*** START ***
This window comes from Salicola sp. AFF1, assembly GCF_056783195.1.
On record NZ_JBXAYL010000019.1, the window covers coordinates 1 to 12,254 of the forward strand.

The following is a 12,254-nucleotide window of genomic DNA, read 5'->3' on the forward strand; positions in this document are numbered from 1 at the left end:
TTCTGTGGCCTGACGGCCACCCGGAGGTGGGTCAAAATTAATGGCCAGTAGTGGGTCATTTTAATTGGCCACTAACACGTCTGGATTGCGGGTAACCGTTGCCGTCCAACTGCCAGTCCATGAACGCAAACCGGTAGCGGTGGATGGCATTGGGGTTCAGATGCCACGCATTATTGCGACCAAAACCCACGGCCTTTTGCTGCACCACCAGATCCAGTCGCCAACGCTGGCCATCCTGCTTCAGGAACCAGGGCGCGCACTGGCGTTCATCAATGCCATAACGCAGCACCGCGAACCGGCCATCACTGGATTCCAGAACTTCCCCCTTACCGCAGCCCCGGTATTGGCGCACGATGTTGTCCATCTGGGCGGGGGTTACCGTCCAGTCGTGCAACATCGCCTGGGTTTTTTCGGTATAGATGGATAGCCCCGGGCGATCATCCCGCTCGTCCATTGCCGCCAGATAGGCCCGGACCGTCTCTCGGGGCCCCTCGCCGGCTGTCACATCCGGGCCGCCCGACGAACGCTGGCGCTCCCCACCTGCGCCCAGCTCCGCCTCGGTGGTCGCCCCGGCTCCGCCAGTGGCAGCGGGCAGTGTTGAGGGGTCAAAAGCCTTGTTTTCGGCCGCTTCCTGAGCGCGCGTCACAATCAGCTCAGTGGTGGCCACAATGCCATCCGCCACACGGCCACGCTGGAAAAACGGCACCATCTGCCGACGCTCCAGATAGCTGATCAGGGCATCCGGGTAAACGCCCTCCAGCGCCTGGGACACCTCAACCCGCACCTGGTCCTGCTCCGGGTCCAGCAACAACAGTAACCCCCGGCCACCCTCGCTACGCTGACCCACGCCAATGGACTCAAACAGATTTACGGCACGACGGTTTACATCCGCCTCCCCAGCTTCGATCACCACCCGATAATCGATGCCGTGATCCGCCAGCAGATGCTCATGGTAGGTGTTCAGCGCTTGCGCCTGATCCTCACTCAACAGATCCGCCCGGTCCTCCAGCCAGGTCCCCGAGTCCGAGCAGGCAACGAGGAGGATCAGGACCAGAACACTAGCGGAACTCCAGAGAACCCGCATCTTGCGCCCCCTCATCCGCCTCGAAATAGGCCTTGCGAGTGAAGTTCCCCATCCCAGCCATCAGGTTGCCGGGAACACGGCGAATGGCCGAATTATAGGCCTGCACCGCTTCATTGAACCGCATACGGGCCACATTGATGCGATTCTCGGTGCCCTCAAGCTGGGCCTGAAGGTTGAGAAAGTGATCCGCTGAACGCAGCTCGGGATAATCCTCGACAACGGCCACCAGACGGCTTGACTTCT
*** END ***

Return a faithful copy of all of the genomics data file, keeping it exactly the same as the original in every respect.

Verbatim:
This window comes from Salicola sp. AFF1, assembly GCF_056783195.1.
On record NZ_JBXAYL010000019.1, the window covers coordinates 1 to 12,254 of the forward strand.

The following is a 12,254-nucleotide window of genomic DNA, read 5'->3' on the forward strand; positions in this document are numbered from 1 at the left end:
TTCTGTGGCCTGACGGCCACCCGGAGGTGGGTCAAAATTAATGGCCAGTAGTGGGTCATTTTAATTGGCCACTAACACGTCTGGATTGCGGGTAACCGTTGCCGTCCAACTGCCAGTCCATGAACGCAAACCGGTAGCGGTGGATGGCATTGGGGTTCAGATGCCACGCATTATTGCGACCAAAACCCACGGCCTTTTGCTGCACCACCAGATCCAGTCGCCAACGCTGGCCATCCTGCTTCAGGAACCAGGGCGCGCACTGGCGTTCATCAATGCCATAACGCAGCACCGCGAACCGGCCATCACTGGATTCCAGAACTTCCCCCTTACCGCAGCCCCGGTATTGGCGCACGATGTTGTCCATCTGGGCGGGGGTTACCGTCCAGTCGTGCAACATCGCCTGGGTTTTTTCGGTATAGATGGATAGCCCCGGGCGATCATCCCGCTCGTCCATTGCCGCCAGATAGGCCCGGACCGTCTCTCGGGGCCCCTCGCCGGCTGTCACATCCGGGCCGCCCGACGAACGCTGGCGCTCCCCACCTGCGCCCAGCTCCGCCTCGGTGGTCGCCCCGGCTCCGCCAGTGGCAGCGGGCAGTGTTGAGGGGTCAAAAGCCTTGTTTTCGGCCGCTTCCTGAGCGCGCGTCACAATCAGCTCAGTGGTGGCCACAATGCCATCCGCCACACGGCCACGCTGGAAAAACGGCACCATCTGCCGACGCTCCAGATAGCTGATCAGGGCATCCGGGTAAACGCCCTCCAGCGCCTGGGACACCTCAACCCGCACCTGGTCCTGCTCCGGGTCCAGCAACAACAGTAACCCCCGGCCACCCTCGCTACGCTGACCCACGCCAATGGACTCAAACAGATTTACGGCACGACGGTTTACATCCGCCTCCCCAGCTTCGATCACCACCCGATAATCGATGCCGTGATCCGCCAGCAGATGCTCATGGTAGGTGTTCAGCGCTTGCGCCTGATCCTCACTCAACAGATCCGCCCGGTCCTCCAGCCAGGTCCCCGAGTCCGAGCAGGCAACGAGGAGGATCAGGACCAGAACACTAGCGGAACTCCAGAGAACCCGCATCTTGCGCCCCCTCATCCGCCTCGAAATAGGCCTTGCGAGTGAAGTTCCCCATCCCAGCCATCAGGTTGCCGGGAACACGGCGAATGGCCGAATTATAGGCCTGCACCGCTTCATTGAACCGCATACGGGCCACATTGATGCGATTCTCGGTGCCCTCAAGCTGGGCCTGAAGGTTGAGAAAGTGATCCGCTGAACGCAGCTCGGGATAATCCTCGACAACGGCCACCAGACGGCTTGACTTCT